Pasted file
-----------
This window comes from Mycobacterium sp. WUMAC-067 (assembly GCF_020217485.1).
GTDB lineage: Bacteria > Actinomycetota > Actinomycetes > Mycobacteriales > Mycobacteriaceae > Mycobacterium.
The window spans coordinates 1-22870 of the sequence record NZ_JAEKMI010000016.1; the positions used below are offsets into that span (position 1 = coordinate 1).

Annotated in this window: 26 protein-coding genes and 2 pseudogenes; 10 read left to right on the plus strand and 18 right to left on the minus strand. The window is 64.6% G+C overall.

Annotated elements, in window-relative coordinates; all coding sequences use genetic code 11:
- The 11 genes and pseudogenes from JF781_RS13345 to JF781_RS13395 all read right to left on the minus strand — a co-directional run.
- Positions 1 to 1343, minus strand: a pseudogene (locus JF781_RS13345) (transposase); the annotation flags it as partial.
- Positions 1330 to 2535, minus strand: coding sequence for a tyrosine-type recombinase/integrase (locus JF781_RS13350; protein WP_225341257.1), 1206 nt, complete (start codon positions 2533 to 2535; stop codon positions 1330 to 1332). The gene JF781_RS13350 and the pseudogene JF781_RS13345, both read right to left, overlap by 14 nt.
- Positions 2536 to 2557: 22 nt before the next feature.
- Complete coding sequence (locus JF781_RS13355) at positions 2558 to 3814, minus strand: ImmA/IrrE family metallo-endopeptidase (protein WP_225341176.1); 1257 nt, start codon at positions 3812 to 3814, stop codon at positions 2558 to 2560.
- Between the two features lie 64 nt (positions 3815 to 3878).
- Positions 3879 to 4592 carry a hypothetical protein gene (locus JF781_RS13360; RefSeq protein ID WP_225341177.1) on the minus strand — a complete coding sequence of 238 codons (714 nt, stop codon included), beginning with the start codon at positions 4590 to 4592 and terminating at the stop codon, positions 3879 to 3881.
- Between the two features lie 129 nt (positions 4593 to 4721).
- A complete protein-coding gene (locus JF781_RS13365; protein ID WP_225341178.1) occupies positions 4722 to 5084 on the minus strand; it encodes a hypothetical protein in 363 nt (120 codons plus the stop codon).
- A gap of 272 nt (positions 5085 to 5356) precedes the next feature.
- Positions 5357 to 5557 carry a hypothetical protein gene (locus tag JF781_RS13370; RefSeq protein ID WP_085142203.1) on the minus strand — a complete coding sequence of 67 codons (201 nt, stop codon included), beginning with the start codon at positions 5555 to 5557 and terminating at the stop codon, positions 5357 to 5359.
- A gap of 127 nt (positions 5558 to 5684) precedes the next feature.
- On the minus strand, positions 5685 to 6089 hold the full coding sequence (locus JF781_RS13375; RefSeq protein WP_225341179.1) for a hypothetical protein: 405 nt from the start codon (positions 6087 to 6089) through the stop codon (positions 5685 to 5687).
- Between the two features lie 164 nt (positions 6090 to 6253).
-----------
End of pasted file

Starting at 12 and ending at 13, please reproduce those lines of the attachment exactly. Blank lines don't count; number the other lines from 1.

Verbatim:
- Positions 3879 to 4592 carry a hypothetical protein gene (locus JF781_RS13360; RefSeq protein ID WP_225341177.1) on the minus strand — a complete coding sequence of 238 codons (714 nt, stop codon included), beginning with the start codon at positions 4590 to 4592 and terminating at the stop codon, positions 3879 to 3881.
- Between the two features lie 129 nt (positions 4593 to 4721).